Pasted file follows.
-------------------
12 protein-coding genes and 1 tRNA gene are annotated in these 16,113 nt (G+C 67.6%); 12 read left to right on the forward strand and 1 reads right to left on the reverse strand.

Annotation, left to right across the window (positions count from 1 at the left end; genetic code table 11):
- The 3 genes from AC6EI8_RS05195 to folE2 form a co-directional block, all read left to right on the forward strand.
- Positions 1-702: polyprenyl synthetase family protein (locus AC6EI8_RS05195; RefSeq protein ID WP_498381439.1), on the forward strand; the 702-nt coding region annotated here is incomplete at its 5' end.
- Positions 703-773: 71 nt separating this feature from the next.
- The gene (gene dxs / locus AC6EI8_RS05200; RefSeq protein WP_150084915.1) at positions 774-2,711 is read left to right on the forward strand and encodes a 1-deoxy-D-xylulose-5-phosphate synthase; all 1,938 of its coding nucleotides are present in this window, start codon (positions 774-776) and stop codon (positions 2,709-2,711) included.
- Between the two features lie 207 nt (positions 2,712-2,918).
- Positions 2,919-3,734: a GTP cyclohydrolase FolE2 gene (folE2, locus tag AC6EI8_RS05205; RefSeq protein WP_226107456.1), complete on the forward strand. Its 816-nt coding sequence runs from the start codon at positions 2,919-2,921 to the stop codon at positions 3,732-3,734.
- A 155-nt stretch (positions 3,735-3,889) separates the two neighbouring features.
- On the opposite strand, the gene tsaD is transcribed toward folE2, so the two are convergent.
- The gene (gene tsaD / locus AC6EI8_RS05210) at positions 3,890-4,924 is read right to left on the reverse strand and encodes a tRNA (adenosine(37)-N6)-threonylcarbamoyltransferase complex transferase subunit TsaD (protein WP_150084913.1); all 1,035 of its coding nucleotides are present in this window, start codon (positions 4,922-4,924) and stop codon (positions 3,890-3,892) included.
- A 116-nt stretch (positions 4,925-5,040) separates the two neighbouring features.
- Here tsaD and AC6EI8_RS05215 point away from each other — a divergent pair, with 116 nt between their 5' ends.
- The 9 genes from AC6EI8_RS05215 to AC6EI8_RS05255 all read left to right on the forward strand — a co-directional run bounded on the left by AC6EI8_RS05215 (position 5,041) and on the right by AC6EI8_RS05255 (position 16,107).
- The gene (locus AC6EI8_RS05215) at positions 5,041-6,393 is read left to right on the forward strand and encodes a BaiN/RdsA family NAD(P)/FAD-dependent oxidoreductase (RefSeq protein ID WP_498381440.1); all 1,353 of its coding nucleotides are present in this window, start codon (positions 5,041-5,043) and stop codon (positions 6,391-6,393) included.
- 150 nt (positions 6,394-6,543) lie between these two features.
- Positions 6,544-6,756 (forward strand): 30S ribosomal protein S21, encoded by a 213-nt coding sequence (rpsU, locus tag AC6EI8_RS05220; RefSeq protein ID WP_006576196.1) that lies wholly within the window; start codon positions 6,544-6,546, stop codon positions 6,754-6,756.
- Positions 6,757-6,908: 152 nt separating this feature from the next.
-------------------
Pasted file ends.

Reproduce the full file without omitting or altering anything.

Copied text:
12 protein-coding genes and 1 tRNA gene are annotated in these 16,113 nt (G+C 67.6%); 12 read left to right on the forward strand and 1 reads right to left on the reverse strand.

Annotation, left to right across the window (positions count from 1 at the left end; genetic code table 11):
- The 3 genes from AC6EI8_RS05195 to folE2 form a co-directional block, all read left to right on the forward strand.
- Positions 1-702: polyprenyl synthetase family protein (locus AC6EI8_RS05195; RefSeq protein ID WP_498381439.1), on the forward strand; the 702-nt coding region annotated here is incomplete at its 5' end.
- Positions 703-773: 71 nt separating this feature from the next.
- The gene (gene dxs / locus AC6EI8_RS05200; RefSeq protein WP_150084915.1) at positions 774-2,711 is read left to right on the forward strand and encodes a 1-deoxy-D-xylulose-5-phosphate synthase; all 1,938 of its coding nucleotides are present in this window, start codon (positions 774-776) and stop codon (positions 2,709-2,711) included.
- Between the two features lie 207 nt (positions 2,712-2,918).
- Positions 2,919-3,734: a GTP cyclohydrolase FolE2 gene (folE2, locus tag AC6EI8_RS05205; RefSeq protein WP_226107456.1), complete on the forward strand. Its 816-nt coding sequence runs from the start codon at positions 2,919-2,921 to the stop codon at positions 3,732-3,734.
- A 155-nt stretch (positions 3,735-3,889) separates the two neighbouring features.
- On the opposite strand, the gene tsaD is transcribed toward folE2, so the two are convergent.
- The gene (gene tsaD / locus AC6EI8_RS05210) at positions 3,890-4,924 is read right to left on the reverse strand and encodes a tRNA (adenosine(37)-N6)-threonylcarbamoyltransferase complex transferase subunit TsaD (protein WP_150084913.1); all 1,035 of its coding nucleotides are present in this window, start codon (positions 4,922-4,924) and stop codon (positions 3,890-3,892) included.
- A 116-nt stretch (positions 4,925-5,040) separates the two neighbouring features.
- Here tsaD and AC6EI8_RS05215 point away from each other — a divergent pair, with 116 nt between their 5' ends.
- The 9 genes from AC6EI8_RS05215 to AC6EI8_RS05255 all read left to right on the forward strand — a co-directional run bounded on the left by AC6EI8_RS05215 (position 5,041) and on the right by AC6EI8_RS05255 (position 16,107).
- The gene (locus AC6EI8_RS05215) at positions 5,041-6,393 is read left to right on the forward strand and encodes a BaiN/RdsA family NAD(P)/FAD-dependent oxidoreductase (RefSeq protein ID WP_498381440.1); all 1,353 of its coding nucleotides are present in this window, start codon (positions 5,041-5,043) and stop codon (positions 6,391-6,393) included.
- 150 nt (positions 6,394-6,543) lie between these two features.
- Positions 6,544-6,756 (forward strand): 30S ribosomal protein S21, encoded by a 213-nt coding sequence (rpsU, locus tag AC6EI8_RS05220; RefSeq protein ID WP_006576196.1) that lies wholly within the window; start codon positions 6,544-6,546, stop codon positions 6,754-6,756.
- Positions 6,757-6,908: 152 nt separating this feature from the next.